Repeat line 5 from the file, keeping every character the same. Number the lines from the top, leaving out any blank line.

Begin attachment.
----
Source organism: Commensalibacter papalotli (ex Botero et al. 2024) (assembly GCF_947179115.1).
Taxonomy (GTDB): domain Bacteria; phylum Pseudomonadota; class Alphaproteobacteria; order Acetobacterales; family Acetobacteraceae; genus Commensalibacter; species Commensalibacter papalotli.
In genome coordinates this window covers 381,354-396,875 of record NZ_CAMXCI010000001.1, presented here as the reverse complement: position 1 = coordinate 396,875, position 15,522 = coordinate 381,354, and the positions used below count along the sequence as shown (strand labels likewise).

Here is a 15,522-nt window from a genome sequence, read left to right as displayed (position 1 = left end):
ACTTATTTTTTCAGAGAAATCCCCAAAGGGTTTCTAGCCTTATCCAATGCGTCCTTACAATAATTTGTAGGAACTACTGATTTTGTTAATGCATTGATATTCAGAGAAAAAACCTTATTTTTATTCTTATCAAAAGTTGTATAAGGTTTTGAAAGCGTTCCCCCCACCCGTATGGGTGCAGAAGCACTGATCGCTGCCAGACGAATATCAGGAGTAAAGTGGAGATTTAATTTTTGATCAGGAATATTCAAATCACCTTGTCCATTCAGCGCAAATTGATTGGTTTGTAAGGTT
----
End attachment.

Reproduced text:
ACTTATTTTTTCAGAGAAATCCCCAAAGGGTTTCTAGCCTTATCCAATGCGTCCTTACAATAATTTGTAGGAACTACTGATTTTGTTAATGCATTGATATTCAGAGAAAAAACCTTATTTTTATTCTTATCAAAAGTTGTATAAGGTTTTGAAAGCGTTCCCCCCACCCGTATGGGTGCAGAAGCACTGATCGCTGCCAGACGAATATCAGGAGTAAAGTGGAGATTTAATTTTTGATCAGGAATATTCAAATCACCTTGTCCATTCAGCGCAAATTGATTGGTTTGTAAGGTT